Muskie are known as the "fish of 10,000 casts" because of the time anglers spend in search of this elusive fish. Knowing when, where, and how to fish for muskie will improve your odds and result in some exciting fishing trips.
Remember, muskie released today are tomorrow's trophies!
Muskie tackle includes:
- Heavy-action casting rod and a bait-casting reel
- 50- to 80-pound-test braided line with a steel leader to prevent muskie from cutting the line with their razor-sharp teeth
- A large pair of long-nosed pliers and strong, sharp hook cutters
- A large landing net
- Polarized sunglasses (can improve your chances of spotting a following muskie)
The most popular technique for catching muskie in Missouri is casting large, artificial lures (usually 5-10" long and weighing 1-3 oz.). This technique allows anglers to cover a lot of water and offer a variety of presentations. Avoid getting too close to the location where you suspect a muskie is lurking. Instead, stay back and cast to the location to keep from spooking the fish. This is especially important in shallow water.
Muskie have a habit of following lures to the boat without striking. Watch for a toothy giant trailing behind your lure. "Follows" are nearly as exciting as a strike and are an important draw of muskie fishing. To convert some of these follows into strikes, a technique known as the "figure eight" is used. Retrieve your lure to within 1 foot of your rod tip but do not remove the lure from the water. Instead, plunge your rod tip into the water and move it in a large, wide figure-eight motion. This often provokes a strike from trailing muskie. Make a figure eight after every cast, even if you don’t see a “follow." Warning! These explosive, boat-side strikes are not for the faint of heart.
Trolling is especially effective when muskie are located in deeper, open areas of a lake. Deep-diving crank baits fished near the thermocline (the transition zone between surface and deep water) are most productive. Concentrate effort near underwater structures such as river channels, humps, and points.
Best times to fish
Like all fish, muskie are easier to catch during certain seasons and times of day. In Missouri, anglers catch most muskie from late September through November and March through mid-June. In addition, muskie fishing is discouraged during the summer because muskies caught and released often die due to the high water temperatures. Muskie become more difficult to catch in the heat of summer and the cold of winter. Like many predatory fish, muskie are most active at dawn and dusk, and these times typically provide the most action, especially on warm, sunny days. Cool, overcast days are usually best for muskie fishing.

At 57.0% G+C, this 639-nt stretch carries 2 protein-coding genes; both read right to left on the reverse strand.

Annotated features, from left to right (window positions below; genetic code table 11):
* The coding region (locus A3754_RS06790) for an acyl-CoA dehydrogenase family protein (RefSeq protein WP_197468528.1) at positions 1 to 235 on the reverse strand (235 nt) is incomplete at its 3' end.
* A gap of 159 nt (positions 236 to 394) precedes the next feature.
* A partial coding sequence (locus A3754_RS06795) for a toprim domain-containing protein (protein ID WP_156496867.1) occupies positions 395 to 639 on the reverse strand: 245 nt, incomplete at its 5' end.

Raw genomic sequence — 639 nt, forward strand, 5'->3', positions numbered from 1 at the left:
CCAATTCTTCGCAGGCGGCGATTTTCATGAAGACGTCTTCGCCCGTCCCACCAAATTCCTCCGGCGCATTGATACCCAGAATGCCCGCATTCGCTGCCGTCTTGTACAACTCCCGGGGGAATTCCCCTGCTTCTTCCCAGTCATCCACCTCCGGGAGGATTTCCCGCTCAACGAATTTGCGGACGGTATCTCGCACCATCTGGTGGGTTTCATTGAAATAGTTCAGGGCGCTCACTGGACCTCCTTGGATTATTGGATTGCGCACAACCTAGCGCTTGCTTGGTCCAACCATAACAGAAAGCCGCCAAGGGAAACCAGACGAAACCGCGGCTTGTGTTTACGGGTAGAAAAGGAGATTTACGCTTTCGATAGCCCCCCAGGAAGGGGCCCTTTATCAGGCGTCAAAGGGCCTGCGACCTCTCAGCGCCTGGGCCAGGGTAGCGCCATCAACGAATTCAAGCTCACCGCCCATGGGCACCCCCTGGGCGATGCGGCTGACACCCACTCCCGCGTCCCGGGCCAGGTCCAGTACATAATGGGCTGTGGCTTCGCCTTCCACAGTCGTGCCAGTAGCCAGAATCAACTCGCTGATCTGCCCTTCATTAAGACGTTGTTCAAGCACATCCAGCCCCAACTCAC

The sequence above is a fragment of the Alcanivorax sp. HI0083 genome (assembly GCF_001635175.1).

Because muskie are not abundant and take many years to reach large sizes, catch-and-release is a valuable tool in maintaining quality muskie fisheries. By releasing a muskie, you have improved the odds that someone else, or even yourself, will catch a muskie on another trip — only next time it will have grown!
It is very important to follow a few basic guidelines when catching and releasing muskie to prevent harm to the fish or yourself. A large, thrashing fish with a mouth full of razor-sharp teeth and hooks can be a problem if not handled correctly. For successful release, follow the simple guidelines listed below.
Tips on Releasing Muskie
- Only play the fish long enough to easily land. Playing a muskie to complete exhaustion can make it difficult to revive.
- Whenever possible, release the fish while it is still in the water. If you use a large landing net, once netted, leave the fish in the water while still in the net so it can continue to breath. Beware — the muskie's sharp teeth and its powerful body can thrash without warning and cause damage to you or the fish. Use long pliers to remove the hooks, cutting the hooks that can not be removed easily. Barbless hooks make hook removal much easier.
- Do not keep the muskie out of the water for a lengthy picture-taking session. A ruler taped to the outside of the boat will allow for rapid measurement and release. Weights can be derived from length-weight charts. You can estimate the weight of your muskie using the following formula: length x girth x girth / 800 = estimated weight. Length and girth are measured in inches, and girth is measured at the thickest part of the muskie.
- Never hold the fish by the eye sockets or gills.
- Hold the unhooked muskie horizontally while supporting the belly with one hand. This will prevent the muscles and vertebrae from being separated or broken.
- To release the fish, hold the muskie in the water horizontally. When the muskie is revived, it will swim out of your hands.